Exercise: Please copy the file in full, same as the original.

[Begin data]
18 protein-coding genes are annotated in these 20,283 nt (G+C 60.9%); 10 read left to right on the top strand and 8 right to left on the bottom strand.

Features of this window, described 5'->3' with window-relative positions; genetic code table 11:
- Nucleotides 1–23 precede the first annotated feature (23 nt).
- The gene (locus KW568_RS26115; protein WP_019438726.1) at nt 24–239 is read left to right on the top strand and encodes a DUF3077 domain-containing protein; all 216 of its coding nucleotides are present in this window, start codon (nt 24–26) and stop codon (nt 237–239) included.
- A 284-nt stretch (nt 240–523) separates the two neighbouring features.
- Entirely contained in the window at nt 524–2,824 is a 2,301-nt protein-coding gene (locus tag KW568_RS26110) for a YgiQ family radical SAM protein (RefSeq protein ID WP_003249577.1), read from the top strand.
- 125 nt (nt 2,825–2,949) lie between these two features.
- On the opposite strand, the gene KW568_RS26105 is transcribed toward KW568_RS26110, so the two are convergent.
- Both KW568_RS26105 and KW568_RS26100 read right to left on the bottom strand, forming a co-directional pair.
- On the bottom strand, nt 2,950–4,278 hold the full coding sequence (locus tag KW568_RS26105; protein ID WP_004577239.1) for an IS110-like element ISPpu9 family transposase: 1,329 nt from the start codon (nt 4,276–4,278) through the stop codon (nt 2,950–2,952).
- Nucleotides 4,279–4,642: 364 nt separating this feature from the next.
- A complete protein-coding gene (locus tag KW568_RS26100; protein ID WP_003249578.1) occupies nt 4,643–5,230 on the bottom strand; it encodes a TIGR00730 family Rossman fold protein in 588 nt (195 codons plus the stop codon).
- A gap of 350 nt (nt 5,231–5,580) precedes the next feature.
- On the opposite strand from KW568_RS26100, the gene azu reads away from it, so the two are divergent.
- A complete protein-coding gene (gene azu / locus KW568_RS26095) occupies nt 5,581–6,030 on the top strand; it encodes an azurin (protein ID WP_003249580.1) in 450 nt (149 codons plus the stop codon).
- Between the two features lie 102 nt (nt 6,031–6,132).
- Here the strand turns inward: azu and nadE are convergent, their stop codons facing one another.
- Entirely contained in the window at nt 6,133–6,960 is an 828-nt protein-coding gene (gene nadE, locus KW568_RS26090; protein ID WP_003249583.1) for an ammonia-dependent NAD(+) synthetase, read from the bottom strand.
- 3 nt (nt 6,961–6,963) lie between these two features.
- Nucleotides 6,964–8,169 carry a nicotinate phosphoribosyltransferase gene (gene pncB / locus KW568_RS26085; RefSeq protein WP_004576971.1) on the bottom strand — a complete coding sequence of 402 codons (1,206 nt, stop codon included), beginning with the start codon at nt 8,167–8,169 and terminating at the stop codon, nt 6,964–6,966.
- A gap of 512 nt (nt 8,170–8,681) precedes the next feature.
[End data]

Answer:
18 protein-coding genes are annotated in these 20,283 nt (G+C 60.9%); 10 read left to right on the top strand and 8 right to left on the bottom strand.

Features of this window, described 5'->3' with window-relative positions; genetic code table 11:
- Nucleotides 1–23 precede the first annotated feature (23 nt).
- The gene (locus KW568_RS26115; protein WP_019438726.1) at nt 24–239 is read left to right on the top strand and encodes a DUF3077 domain-containing protein; all 216 of its coding nucleotides are present in this window, start codon (nt 24–26) and stop codon (nt 237–239) included.
- A 284-nt stretch (nt 240–523) separates the two neighbouring features.
- Entirely contained in the window at nt 524–2,824 is a 2,301-nt protein-coding gene (locus tag KW568_RS26110) for a YgiQ family radical SAM protein (RefSeq protein ID WP_003249577.1), read from the top strand.
- 125 nt (nt 2,825–2,949) lie between these two features.
- On the opposite strand, the gene KW568_RS26105 is transcribed toward KW568_RS26110, so the two are convergent.
- Both KW568_RS26105 and KW568_RS26100 read right to left on the bottom strand, forming a co-directional pair.
- On the bottom strand, nt 2,950–4,278 hold the full coding sequence (locus tag KW568_RS26105; protein ID WP_004577239.1) for an IS110-like element ISPpu9 family transposase: 1,329 nt from the start codon (nt 4,276–4,278) through the stop codon (nt 2,950–2,952).
- Nucleotides 4,279–4,642: 364 nt separating this feature from the next.
- A complete protein-coding gene (locus tag KW568_RS26100; protein ID WP_003249578.1) occupies nt 4,643–5,230 on the bottom strand; it encodes a TIGR00730 family Rossman fold protein in 588 nt (195 codons plus the stop codon).
- A gap of 350 nt (nt 5,231–5,580) precedes the next feature.
- On the opposite strand from KW568_RS26100, the gene azu reads away from it, so the two are divergent.
- A complete protein-coding gene (gene azu / locus KW568_RS26095) occupies nt 5,581–6,030 on the top strand; it encodes an azurin (protein ID WP_003249580.1) in 450 nt (149 codons plus the stop codon).
- Between the two features lie 102 nt (nt 6,031–6,132).
- Here the strand turns inward: azu and nadE are convergent, their stop codons facing one another.
- Entirely contained in the window at nt 6,133–6,960 is an 828-nt protein-coding gene (gene nadE, locus KW568_RS26090; protein ID WP_003249583.1) for an ammonia-dependent NAD(+) synthetase, read from the bottom strand.
- 3 nt (nt 6,961–6,963) lie between these two features.
- Nucleotides 6,964–8,169 carry a nicotinate phosphoribosyltransferase gene (gene pncB / locus KW568_RS26085; RefSeq protein WP_004576971.1) on the bottom strand — a complete coding sequence of 402 codons (1,206 nt, stop codon included), beginning with the start codon at nt 8,167–8,169 and terminating at the stop codon, nt 6,964–6,966.
- A gap of 512 nt (nt 8,170–8,681) precedes the next feature.